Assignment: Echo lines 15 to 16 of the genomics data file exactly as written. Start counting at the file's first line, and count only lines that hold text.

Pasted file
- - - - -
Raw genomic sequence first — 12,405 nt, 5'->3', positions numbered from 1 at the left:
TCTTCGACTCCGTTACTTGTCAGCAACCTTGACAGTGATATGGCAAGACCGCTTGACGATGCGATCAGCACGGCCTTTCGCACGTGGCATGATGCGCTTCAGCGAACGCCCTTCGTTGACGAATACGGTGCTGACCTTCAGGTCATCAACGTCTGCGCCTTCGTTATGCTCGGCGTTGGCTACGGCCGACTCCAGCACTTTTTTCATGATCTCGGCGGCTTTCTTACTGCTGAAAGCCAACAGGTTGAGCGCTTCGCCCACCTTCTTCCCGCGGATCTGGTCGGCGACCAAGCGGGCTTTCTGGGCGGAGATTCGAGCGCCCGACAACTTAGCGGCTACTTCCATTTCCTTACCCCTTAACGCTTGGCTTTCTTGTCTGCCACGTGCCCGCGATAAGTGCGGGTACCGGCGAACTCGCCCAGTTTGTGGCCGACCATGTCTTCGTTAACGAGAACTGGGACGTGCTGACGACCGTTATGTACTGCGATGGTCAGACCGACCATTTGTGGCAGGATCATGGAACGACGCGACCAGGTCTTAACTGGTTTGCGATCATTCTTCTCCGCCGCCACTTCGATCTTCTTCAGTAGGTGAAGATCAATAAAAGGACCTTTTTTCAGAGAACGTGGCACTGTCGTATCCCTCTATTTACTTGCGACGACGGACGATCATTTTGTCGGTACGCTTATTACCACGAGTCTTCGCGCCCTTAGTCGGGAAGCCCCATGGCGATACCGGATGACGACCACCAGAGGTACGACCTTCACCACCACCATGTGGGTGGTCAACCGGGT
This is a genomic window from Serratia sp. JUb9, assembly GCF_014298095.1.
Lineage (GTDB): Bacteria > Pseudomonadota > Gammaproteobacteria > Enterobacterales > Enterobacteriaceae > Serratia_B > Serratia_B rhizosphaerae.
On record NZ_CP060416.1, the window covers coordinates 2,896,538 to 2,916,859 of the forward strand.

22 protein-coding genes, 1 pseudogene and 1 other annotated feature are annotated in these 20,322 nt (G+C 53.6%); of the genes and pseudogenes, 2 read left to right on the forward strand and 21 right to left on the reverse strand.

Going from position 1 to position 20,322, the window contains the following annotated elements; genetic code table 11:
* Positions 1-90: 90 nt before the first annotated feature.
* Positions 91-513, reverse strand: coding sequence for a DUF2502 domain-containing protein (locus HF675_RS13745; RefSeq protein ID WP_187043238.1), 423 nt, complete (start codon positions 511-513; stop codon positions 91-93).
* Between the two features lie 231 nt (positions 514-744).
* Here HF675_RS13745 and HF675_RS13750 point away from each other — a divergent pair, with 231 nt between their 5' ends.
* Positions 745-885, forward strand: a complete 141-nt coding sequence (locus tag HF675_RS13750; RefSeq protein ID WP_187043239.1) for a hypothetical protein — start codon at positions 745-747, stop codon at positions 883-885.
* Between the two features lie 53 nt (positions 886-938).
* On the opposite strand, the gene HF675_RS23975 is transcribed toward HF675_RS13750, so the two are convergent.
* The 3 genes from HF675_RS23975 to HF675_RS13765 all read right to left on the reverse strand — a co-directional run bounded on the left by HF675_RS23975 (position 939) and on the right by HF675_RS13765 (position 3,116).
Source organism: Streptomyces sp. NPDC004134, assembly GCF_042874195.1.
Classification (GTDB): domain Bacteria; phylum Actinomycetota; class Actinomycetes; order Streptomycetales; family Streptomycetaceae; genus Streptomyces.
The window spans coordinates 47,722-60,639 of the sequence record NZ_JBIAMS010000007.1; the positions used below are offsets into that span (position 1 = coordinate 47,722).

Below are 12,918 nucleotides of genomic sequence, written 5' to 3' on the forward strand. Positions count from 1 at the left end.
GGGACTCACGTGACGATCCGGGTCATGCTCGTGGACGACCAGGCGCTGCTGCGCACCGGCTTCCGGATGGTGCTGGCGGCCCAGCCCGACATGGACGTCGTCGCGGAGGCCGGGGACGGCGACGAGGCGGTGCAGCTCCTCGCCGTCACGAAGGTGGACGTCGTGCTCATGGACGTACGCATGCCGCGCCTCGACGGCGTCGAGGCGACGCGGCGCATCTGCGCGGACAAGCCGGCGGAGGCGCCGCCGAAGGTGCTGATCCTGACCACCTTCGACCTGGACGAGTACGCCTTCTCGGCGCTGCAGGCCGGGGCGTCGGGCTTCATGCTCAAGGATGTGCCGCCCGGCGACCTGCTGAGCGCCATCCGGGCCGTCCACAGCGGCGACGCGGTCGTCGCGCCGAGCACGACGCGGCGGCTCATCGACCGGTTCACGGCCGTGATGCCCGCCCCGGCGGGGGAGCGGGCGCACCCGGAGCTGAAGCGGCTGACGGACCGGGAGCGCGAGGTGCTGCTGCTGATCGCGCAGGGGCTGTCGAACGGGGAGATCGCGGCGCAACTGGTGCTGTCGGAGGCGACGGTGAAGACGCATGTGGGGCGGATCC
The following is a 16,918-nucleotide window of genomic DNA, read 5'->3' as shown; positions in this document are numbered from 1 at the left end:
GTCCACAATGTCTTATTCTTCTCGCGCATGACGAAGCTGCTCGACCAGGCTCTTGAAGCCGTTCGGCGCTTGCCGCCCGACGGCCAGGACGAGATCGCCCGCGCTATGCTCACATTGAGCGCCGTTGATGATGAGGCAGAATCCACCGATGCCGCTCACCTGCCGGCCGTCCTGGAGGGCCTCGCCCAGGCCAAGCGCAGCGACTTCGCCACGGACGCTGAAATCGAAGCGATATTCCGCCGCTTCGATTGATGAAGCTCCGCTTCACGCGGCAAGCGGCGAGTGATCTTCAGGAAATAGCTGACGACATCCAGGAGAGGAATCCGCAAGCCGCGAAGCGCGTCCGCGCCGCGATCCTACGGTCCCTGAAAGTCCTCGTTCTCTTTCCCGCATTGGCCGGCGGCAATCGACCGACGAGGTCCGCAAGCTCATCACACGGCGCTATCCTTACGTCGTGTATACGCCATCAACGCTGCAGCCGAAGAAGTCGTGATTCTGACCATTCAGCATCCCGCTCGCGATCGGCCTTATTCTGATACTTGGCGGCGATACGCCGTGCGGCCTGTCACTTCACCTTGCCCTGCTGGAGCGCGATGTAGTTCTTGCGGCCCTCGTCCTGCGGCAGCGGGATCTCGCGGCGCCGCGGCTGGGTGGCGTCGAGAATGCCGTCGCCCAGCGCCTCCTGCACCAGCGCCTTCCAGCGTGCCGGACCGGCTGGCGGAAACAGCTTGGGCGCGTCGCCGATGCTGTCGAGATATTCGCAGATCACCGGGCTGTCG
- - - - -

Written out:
* The 3 genes from HF675_RS23975 to HF675_RS13765 all read right to left on the reverse strand — a co-directional run bounded on the left by HF675_RS23975 (position 939) and on the right by HF675_RS13765 (position 3,116).
Source organism: Streptomyces sp. NPDC004134, assembly GCF_042874195.1.